Liquid propellant rocket engines tend to thermo-acoustic instabilities, which occur due to a feedback between the heat release (combustion process) and the acoustic field of the thrust chamber, resulting in an amplification of the oscillations. To limit the amplitude of these oscillations, the use of acoustic cavities, so called resonators, is a common practice.Usually, resonators dissipate acoustic energy in small frequency ranges around their eigenfrequency values, and thus they have to be tuned according to the oscillation modes of the combustion chamber. This is not a simple task. Among other effects, the eigenfrequency of a cavity depends on the speed of sound of the gas inside it. Under operation, the superimposed oscillations may flush hot exhaust gases into the cavity, changing the gas composition and temperature distribution inside it. Furthermore, several investigations report a significantly enhanced heat transfer in oscillating flows under certain conditions, which could lead to higher thermal loads in the cavity and chamber walls and again to different temperature distributions. These two effects modify the speed of sound inside the cavity, the resonator might be put out of tune delivering perhaps not enough dissipation for the stabilization of the thrust-chamber. An accurate prediction of the damping behavior of resonators under real operation conditions taking the previous effects into account would be of great interest for the development of more reliable space transportations systems.
2 Objectives and strategy
The effects of periodic insertion of hot exhaust gases into acoustic cavities through high frequency oscillations on the temperature and gas composition distribution, heat flux, eigenfrequencies and dissipation rates of the resonators will be systematic studied. For that, a detailed analysis of momentum- and heat transfer mechanisms in oscillating and pulsating flows is intended.
Computational methods applied to simplified geometries allow a detailed analysis of the complex interaction mechanisms between fluid mechanics, acoustic and heat transfer. The focus is set on the use of LES and DNS simulations approaches. In addition, acoustic calculations using for example the wave equation for the prediction of the impedance and dissipation power of resonators respectively influenced by the previous mentioned effects are planed too.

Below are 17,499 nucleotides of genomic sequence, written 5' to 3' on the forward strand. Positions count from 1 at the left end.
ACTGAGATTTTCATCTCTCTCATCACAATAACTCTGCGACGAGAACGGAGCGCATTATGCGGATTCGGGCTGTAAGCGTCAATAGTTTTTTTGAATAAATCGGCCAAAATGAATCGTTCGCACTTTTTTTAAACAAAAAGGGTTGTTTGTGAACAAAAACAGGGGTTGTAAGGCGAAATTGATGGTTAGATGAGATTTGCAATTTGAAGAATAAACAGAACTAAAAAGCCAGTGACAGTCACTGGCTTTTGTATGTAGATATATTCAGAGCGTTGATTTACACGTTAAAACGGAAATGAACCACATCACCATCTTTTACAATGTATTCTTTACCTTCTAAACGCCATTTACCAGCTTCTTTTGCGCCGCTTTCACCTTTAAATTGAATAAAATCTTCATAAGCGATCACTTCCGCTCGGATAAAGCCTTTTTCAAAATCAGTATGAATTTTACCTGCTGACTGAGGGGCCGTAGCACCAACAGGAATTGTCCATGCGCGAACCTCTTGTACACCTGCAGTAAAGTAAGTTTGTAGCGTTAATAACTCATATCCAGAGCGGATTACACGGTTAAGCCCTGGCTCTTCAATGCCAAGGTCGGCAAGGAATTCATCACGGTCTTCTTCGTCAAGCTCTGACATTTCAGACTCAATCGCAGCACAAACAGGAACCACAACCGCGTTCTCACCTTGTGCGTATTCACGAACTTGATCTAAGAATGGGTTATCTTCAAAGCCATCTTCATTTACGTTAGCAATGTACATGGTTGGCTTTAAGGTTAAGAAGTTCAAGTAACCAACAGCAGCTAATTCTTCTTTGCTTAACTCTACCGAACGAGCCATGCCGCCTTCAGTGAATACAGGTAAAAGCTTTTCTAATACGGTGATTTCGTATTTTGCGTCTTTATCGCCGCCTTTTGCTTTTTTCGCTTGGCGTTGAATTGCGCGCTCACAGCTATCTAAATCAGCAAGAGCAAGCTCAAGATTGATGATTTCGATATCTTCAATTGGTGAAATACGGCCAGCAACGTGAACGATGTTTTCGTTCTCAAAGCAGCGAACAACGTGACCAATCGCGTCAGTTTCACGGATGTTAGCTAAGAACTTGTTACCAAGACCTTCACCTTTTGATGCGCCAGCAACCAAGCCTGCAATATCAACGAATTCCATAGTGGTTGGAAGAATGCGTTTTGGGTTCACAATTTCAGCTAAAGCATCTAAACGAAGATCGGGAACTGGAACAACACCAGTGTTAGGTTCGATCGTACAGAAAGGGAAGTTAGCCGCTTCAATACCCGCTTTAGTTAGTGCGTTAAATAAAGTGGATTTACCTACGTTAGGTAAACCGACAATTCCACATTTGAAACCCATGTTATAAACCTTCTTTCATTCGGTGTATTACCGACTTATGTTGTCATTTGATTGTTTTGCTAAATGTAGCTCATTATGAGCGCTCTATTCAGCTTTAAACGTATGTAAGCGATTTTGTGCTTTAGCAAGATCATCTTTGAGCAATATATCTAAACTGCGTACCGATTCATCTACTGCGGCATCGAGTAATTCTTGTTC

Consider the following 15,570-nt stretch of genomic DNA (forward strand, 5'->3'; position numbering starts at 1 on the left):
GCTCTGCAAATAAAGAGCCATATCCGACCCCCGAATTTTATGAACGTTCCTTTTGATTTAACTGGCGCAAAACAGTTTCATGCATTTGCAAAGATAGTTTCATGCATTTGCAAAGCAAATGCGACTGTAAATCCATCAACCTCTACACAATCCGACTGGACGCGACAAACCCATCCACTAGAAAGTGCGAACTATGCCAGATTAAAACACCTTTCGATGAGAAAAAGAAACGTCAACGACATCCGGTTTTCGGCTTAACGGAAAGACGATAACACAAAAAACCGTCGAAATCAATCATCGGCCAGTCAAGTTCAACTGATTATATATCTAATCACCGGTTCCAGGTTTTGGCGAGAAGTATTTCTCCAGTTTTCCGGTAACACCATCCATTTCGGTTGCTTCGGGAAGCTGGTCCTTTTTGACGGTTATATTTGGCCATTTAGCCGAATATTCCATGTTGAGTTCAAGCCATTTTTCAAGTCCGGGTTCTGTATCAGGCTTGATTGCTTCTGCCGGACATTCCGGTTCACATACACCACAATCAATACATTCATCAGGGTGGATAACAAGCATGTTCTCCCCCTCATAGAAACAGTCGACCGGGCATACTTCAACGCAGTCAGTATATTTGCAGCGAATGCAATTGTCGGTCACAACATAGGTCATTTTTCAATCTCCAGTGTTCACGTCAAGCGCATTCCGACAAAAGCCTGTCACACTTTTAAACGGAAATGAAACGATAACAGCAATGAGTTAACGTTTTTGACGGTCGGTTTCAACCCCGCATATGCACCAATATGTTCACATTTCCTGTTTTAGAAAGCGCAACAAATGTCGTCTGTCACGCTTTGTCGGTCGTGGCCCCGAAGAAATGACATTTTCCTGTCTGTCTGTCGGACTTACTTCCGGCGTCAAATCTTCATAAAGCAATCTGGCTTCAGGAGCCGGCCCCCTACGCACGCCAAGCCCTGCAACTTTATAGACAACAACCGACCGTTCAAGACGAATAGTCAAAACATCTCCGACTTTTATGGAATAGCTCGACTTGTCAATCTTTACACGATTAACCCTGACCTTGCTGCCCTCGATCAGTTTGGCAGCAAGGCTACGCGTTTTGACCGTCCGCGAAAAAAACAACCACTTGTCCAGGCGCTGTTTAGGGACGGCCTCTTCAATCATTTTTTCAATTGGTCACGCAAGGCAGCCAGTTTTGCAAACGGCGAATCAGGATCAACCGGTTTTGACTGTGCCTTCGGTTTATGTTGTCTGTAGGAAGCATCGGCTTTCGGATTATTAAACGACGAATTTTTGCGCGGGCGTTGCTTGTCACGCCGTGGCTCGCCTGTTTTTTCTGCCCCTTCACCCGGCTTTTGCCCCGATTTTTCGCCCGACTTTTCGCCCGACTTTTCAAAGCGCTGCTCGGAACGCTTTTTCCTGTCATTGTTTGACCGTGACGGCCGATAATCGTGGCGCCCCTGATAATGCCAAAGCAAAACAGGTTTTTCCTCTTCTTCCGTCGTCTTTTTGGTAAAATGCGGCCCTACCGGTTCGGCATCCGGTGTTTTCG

3.1 Oscillating and pulsating flows
The velocity of unsteady flows might be decomposed into three parts: a time-average or mean, a periodic and a turbulent part. Per definition the mean part is only position dependent, while the periodic and turbulent fluctuations are position and time dependent. Figure 1 shows a schematic representation of this triple decomposition. The difference between the last two is that the periodic fluctuations display an organized character with evident frequency f, while the turbulent part displays chaotic random fluctuations. Using the previous notation, two further distinctions of unsteady flows can be made. If the mean part is equal to zero, one speaks of an oscillating flow and if the mean doesn't vanish, of a pulsating flow.
Pulsating and oscillating flows have been studied since many years, and several interesting effects of these flows have been pointed out. In many investigations an enhanced heat transfer under special conditions has been reported. The responsible mechanisms for this effect are not yet totally clarified, however several suggestions exist.
An other interesting effect, is the creation of secondary flows near to the boundary layer induced by viscous forces. The most common experiment is that of a circular cylinder performing harmonic linear oscillations perpendicular to is axis in stagnating fluid. The harmonic motion of the cylinder induces stationary flows near to the boundary and yields to jets propagating from or to the stagnation points. In literature this phenomenon is usually referred to as “streaming”. Figure 2 shows the results of a CFD-simulation displaying this effect.
3.2 Acoustic cavities
To increase the stability margin of operation, acoustic cavities such as Helmholtz or quarter-wave resonators are commonly used not only in rocket engines but also in other combustions systems like gas turbines. Figure 3 shows schematically the assembly for a rocket engine with the cavities placed usually on the perimeter near to the injectors.
The eigenmodes of combustion chambers can be approximated by the ones of simple circular cylinders. However, the addition of the acoustic cavities with large open area to the combustion chamber significantly alters the shape and frequency of the modes in the coupled system. This might already affect the driving mechanism of the instability. Furthermore, it is expected that the cavities will have a maximal response with high acoustic velocity oscillation at their inlet. In this case, acoustic energy dissipation occurs both through viscous losses at the walls and turbulent dissipation at cavity vertices.
In order to get an accurate description of the stability behavior of a combustion system it is necessary to include both the driving and damping mechanisms in the analysis such as combustion zone and nozzle response, mean flow, flow fluctuations and resonator behavior.